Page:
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Reliability, Reputation, and Alliance Formation


  • This research was supported by the National Science Foundation (SES-0450111 and SES-0729405). Data assembly was conducted with the help of EUGene 3.03 (Bennett and Stam 2000). The authors would like to thank the two anonymous reviewers, Navin Bapat, Skyler Cranmer, Stephen Gent, Brian Lai, Ashley Leeds, and Timothy Nordstrom for their helpful comments and for making data and replication files available. Data and replication files for the analysis in this article can be found at


Crescenzi, Mark J.C. et al. (2012) Reliability, Reputation, and Alliance Formation. International Studies Quarterly, doi: 10.1111/j.1468-2478.2011.00711.x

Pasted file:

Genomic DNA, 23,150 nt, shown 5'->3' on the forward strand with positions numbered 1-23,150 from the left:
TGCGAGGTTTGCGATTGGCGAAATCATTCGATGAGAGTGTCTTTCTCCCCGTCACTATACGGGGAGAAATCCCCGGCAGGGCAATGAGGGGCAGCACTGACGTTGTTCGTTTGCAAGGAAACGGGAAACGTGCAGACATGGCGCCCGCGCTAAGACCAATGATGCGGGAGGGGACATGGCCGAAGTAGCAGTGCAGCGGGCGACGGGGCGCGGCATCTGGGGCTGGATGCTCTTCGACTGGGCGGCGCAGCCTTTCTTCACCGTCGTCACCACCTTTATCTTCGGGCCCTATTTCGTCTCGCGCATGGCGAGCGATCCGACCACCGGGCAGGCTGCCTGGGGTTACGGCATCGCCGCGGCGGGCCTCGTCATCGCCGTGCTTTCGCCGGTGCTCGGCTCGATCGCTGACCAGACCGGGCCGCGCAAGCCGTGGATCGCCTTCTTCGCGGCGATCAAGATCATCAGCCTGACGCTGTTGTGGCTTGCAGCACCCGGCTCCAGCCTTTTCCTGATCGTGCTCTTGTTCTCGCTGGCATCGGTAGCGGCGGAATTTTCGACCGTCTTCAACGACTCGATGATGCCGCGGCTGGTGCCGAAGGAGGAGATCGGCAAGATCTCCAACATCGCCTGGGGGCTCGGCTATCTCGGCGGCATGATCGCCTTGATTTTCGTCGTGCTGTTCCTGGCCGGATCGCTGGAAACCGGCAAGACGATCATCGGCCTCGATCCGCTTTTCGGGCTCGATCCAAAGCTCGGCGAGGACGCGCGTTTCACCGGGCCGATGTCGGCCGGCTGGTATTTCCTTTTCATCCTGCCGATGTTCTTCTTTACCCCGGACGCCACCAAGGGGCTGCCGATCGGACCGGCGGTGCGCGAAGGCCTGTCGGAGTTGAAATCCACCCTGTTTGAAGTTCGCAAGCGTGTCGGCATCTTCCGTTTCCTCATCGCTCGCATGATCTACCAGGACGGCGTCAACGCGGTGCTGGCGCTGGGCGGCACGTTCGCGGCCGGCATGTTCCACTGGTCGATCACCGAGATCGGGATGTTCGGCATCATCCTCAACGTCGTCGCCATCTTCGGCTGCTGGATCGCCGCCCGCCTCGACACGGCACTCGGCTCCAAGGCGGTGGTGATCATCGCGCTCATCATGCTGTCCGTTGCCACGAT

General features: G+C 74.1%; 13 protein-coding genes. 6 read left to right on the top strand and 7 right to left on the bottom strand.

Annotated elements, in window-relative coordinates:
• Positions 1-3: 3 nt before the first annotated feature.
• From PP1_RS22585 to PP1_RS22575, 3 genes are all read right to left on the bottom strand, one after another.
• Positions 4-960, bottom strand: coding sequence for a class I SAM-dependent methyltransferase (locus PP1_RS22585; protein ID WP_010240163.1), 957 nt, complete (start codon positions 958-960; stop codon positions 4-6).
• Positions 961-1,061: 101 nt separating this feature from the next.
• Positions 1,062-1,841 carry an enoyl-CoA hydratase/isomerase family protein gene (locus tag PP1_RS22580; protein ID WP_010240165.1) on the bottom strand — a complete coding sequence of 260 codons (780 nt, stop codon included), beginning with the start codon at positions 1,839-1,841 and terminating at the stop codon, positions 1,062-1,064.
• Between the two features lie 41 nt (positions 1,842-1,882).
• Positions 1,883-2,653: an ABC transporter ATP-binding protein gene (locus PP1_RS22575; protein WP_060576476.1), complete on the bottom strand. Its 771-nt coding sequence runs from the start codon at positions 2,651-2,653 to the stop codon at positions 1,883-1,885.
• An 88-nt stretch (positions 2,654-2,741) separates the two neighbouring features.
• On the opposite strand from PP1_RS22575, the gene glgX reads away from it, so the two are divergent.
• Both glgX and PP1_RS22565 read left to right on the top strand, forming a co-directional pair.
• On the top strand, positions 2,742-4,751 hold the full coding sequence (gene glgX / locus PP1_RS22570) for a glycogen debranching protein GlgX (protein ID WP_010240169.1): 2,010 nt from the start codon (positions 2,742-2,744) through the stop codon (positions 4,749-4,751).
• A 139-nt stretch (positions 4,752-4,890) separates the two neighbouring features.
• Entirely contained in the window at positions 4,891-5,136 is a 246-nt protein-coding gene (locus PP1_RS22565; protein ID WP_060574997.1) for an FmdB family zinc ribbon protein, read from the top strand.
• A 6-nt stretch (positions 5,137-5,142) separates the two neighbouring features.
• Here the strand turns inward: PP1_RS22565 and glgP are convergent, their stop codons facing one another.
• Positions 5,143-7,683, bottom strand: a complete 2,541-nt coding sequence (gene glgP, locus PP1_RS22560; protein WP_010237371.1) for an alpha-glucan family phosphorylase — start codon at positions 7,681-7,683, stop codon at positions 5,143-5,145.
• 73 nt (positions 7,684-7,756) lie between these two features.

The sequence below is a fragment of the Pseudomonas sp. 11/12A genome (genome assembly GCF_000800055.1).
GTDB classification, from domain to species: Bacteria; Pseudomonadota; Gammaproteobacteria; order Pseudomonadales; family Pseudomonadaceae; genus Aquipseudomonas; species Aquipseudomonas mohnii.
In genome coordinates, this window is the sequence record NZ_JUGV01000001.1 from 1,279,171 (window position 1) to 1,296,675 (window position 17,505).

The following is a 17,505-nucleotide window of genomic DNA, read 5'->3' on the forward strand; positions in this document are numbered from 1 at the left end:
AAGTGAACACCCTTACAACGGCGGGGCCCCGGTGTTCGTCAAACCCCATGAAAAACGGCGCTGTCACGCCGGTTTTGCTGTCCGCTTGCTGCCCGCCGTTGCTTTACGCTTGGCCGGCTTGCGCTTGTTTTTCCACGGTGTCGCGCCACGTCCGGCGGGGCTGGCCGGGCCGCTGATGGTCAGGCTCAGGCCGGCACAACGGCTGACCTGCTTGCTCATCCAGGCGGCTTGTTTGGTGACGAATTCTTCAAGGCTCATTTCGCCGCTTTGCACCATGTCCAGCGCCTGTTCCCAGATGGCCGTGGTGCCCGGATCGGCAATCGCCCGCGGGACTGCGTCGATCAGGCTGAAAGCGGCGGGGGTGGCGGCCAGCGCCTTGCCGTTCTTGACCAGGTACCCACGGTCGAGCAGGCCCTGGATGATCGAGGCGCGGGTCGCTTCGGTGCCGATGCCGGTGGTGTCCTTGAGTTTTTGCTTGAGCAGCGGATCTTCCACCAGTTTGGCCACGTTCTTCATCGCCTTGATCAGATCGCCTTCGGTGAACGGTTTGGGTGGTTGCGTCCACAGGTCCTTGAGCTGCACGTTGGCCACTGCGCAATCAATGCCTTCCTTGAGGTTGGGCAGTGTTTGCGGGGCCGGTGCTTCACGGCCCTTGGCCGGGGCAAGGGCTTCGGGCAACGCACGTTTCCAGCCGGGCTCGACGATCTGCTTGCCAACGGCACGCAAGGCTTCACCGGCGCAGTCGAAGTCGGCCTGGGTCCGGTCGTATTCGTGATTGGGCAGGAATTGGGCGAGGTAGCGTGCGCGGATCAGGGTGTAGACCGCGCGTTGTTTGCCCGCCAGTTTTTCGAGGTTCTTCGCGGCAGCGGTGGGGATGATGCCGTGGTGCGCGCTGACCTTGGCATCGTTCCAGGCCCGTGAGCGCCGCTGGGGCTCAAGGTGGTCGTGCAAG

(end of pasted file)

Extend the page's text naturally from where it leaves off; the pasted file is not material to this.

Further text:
© 2012 International Studies Association

In this paper, we examine how the past alliance behavior of nations affects the likelihood that these states will be involved in alliance formation. We contend that nations evaluate the reputations of potential allies when searching for alliance partners. Reputation information is processed by governments along with other immediate concerns. By introducing a model and developing subsequent measures of reputational alliance histories, we improve upon our current understanding of the factors that drive alliance formation. Using alliance reputation data derived from the ATOP project (1816–2000), we find support for the hypothesis that a reputation for upholding one's agreements significantly improves the likelihood of membership in future alliances.